The writer is a professor of political studies at Bar-Ilan University and founder-president of NGO Monitor. (Jewish Chronicle-UK)
        See also The Palestinian Academic and Cultural Boycott of Israel Deception: Unmasked - Dan Diker and Adam Shay (Jerusalem Center for Public Affairs)
  • UNRWA Must Evolve or Dissolve, Says Former Senior Agency Official - Ellie Rudee
    "Direct pressure" by donors is the most likely way to induce UNRWA, the UN Agency for Palestinian Refugees, to change, former UNRWA general counsel James Lindsay told JNS last week. Lindsay said that only 10% of UNRWA's current budget goes to basic, immediate needs, while the rest goes to education and medical care, which he called "governmental responsibilities." "There is no reason why the United Nations should be providing that," he said.
        UNRWA's major structural problem, he said, is its unique definition of who qualifies as a refugee. Palestinians who have citizenship in their host countries, including 1.8 million Jordanian citizens, are still classified as refugees. "UNRWA persists in falsely identifying people who are citizens of states as 'refugees,' perpetuating a sense of helplessness, victimhood and revanchism," he said. Lindsay called on UNRWA donors to push for "rational changes" to the definition of a refugee, or push to dissolve the organization over the next five years. (JNS)
  • The U.S. Alliance with Israel Cannot Be Sacrificed to Ideological Purity - Seth Cropsey and Harry Halem
    Israel is a regional power that has existed for 70 years in a very dangerous neighborhood. If it cannot survive, it cannot sustain its founding principles, including democracy, toleration, and respect for minority rights. The greatest danger a nation can face is political delusion on the part of its elites. An unwillingness to face geopolitical realities jeopardizes a nation's interest and survival.
        Great powers like America can rely on their latent strength to mitigate misperception's consequences. For small states, however, politics is existential - political death is a persistent possibility. Small states survive by anticipating, rather than reacting to, international events. The Jewish State in particular feels the existential edge of political competition, having faced annihilation from its inception.
        America's partnership with Israel has improved U.S. defense technology and generated invaluable intelligence. American military assistance to Israel has given the U.S. exclusive access to Israeli military technology. Israel is a test-bed for frontline American military technology and tactics, particularly given similarities between the U.S. and Israeli air forces. Israel's Mossad intelligence agency has worked with the CIA since the early Cold War. Israel has been instrumental in slowing Iran's nuclear program.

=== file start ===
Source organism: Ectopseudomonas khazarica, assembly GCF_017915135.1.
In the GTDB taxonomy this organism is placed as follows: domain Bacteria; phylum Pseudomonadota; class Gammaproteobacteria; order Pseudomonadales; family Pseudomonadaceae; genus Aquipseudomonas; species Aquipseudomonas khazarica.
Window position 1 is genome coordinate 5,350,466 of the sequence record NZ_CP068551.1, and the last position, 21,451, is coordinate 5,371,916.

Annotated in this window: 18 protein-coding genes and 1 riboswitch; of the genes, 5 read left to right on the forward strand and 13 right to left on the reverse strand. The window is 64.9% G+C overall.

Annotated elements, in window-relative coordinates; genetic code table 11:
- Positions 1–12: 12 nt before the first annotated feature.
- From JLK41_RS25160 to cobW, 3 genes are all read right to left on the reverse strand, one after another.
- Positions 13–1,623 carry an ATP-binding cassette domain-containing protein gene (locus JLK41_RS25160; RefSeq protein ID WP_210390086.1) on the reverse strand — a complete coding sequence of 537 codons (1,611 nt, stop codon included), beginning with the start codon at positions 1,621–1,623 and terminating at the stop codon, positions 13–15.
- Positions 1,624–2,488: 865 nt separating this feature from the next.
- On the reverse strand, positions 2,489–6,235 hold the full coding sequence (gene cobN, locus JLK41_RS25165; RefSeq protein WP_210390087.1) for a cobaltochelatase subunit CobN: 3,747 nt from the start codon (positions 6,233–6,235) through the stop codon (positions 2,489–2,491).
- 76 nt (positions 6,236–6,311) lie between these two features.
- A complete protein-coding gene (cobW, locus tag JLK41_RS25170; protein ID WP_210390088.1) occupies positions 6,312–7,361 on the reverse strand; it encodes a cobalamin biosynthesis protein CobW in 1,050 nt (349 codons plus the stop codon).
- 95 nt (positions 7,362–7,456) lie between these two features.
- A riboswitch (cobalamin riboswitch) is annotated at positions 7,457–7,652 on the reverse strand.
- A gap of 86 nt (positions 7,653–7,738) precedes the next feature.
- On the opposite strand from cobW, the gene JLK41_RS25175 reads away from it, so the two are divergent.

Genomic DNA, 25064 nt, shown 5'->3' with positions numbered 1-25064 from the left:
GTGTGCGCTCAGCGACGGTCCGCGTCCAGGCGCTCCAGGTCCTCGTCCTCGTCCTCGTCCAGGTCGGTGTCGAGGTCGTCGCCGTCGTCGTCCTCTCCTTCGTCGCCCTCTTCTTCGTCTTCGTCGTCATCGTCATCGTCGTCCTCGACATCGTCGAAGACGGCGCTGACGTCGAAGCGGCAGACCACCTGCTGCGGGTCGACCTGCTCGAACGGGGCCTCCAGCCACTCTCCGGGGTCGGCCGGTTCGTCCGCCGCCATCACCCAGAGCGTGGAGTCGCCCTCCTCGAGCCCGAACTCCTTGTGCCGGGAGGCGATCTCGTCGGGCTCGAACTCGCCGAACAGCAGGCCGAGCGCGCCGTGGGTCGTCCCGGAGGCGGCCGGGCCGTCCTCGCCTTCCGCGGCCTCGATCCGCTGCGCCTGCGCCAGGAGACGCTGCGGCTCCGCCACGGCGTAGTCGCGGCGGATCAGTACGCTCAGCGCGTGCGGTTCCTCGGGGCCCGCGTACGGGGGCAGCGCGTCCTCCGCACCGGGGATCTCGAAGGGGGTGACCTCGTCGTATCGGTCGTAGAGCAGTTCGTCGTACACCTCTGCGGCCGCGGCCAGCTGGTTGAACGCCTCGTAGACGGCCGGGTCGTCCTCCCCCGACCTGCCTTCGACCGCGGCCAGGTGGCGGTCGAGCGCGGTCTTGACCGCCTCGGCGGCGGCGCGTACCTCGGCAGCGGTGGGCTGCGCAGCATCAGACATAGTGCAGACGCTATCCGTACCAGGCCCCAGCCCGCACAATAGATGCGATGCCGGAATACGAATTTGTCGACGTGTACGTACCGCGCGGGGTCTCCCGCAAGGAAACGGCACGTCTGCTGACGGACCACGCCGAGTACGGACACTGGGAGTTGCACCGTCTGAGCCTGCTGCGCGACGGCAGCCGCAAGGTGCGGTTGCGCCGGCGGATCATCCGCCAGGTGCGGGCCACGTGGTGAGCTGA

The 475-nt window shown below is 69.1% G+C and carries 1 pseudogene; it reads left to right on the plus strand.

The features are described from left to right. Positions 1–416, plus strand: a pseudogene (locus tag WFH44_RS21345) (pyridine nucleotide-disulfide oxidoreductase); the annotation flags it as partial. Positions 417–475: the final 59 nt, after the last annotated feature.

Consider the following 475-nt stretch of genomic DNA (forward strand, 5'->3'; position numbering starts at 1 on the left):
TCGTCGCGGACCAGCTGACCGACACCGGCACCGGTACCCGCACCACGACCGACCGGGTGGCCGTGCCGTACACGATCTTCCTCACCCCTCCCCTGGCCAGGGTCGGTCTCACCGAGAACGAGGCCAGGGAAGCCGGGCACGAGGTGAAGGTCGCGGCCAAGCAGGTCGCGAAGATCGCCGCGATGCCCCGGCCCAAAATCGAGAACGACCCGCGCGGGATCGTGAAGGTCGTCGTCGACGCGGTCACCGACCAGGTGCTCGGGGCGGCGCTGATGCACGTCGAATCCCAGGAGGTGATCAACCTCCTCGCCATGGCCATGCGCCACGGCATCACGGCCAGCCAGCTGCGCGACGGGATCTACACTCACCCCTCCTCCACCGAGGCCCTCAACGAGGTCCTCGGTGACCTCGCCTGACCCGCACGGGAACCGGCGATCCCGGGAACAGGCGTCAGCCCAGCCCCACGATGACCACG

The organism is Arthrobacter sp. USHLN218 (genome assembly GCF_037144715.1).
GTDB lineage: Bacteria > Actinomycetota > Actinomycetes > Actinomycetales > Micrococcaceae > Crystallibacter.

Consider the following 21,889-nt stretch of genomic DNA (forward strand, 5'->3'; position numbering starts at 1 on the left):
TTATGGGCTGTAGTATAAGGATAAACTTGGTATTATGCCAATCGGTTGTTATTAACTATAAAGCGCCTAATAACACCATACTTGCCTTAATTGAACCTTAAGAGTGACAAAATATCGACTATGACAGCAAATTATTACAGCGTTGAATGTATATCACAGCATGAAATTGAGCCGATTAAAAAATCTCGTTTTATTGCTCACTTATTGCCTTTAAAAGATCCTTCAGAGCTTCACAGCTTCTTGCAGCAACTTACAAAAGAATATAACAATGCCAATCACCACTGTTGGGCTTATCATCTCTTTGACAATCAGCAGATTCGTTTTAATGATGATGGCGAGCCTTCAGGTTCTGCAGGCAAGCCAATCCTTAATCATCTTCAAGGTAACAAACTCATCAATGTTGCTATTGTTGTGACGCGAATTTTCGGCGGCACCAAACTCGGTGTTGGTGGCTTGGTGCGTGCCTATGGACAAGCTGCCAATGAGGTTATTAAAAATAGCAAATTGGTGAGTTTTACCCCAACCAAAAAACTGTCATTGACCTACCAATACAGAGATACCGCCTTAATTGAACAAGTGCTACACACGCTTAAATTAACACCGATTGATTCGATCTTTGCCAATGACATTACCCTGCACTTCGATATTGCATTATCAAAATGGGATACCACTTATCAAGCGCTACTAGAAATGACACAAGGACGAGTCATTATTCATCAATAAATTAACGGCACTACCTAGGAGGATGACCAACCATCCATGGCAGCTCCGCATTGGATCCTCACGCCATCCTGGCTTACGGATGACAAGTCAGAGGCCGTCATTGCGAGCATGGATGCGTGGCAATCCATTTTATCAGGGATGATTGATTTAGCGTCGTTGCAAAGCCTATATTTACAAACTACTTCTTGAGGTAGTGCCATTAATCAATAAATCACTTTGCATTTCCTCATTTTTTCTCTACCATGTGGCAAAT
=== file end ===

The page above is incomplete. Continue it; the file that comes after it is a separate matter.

Seth Cropsey, a senior fellow at Hudson Institute, served as deputy undersecretary of the Navy. Harry Halem is a research assistant at Hudson Institute. (National Review)

  • Weekend Features

  • The IDF Military Intelligence Language School - Anna Ahronheim
    At the IDF Military Intelligence Language School, soldiers can become fluent in Arabic or Persian in less than two months. "We aren't here just to learn a language," said Maj. "V." "The language is a tool to get and understand the intelligence we collect." The school uses innovative approaches and learning environments that within weeks has soldiers understanding both the language and culture of their enemies. Students learn from 8 a.m. until 11 p.m. every day.
        "Today there are more and more translation tools, so why would you need people to learn a language? Because...you still need people who don't only know the language" but who can read between the lines and give the precise intelligence the military needs. (Jerusalem Post)
  • Dwight Eisenhower, Holocaust Rescuer - Benjamin Runkle
    As commander-in-chief of the Allied Forces in Europe, Dwight D. Eisenhower was the primary driver behind the memorialization of the Holocaust; he ordered extraordinary measures to ensure the well-being of Jewish displaced persons during the occupation of Germany; and, following David Ben-Gurion's recommendation, he established a "temporary haven" in the American Zone of Occupation for persecuted Jews from Eastern and Central Europe - a policy that both the Soviets and the British strongly opposed.